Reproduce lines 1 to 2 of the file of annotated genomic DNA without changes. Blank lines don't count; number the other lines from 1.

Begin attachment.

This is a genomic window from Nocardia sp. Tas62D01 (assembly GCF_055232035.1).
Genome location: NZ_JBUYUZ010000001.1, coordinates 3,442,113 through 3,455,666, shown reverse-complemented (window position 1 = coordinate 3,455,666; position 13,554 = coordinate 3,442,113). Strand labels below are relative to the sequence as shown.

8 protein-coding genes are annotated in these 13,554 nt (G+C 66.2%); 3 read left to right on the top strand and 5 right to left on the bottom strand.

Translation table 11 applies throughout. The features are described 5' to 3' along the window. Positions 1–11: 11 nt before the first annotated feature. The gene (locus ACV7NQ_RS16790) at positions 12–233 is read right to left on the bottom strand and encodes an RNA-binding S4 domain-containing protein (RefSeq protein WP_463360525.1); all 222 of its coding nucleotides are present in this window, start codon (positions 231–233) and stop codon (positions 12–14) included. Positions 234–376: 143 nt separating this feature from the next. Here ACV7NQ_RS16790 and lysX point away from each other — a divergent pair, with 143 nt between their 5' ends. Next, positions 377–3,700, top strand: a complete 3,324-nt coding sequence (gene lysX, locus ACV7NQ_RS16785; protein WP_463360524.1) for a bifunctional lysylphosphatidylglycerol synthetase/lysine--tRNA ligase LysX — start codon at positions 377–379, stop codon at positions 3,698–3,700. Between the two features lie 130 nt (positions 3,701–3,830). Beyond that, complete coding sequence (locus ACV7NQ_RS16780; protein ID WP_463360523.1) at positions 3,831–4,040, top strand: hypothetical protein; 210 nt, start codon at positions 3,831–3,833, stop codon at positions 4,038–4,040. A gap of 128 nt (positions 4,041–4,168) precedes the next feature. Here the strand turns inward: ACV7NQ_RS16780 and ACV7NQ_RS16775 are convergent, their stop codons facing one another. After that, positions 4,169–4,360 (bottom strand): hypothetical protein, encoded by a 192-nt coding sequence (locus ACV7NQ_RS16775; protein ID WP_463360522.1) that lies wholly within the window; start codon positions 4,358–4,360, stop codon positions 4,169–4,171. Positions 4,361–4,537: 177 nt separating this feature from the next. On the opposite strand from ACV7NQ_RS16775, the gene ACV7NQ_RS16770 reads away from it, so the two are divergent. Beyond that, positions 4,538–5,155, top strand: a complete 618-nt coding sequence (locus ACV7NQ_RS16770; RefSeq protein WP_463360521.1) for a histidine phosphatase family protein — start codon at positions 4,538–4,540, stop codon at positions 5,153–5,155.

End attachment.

This is a genomic window from Nocardia sp. Tas62D01 (assembly GCF_055232035.1).
Genome location: NZ_JBUYUZ010000001.1, coordinates 3,442,113 through 3,455,666, shown reverse-complemented (window position 1 = coordinate 3,455,666; position 13,554 = coordinate 3,442,113). Strand labels below are relative to the sequence as shown.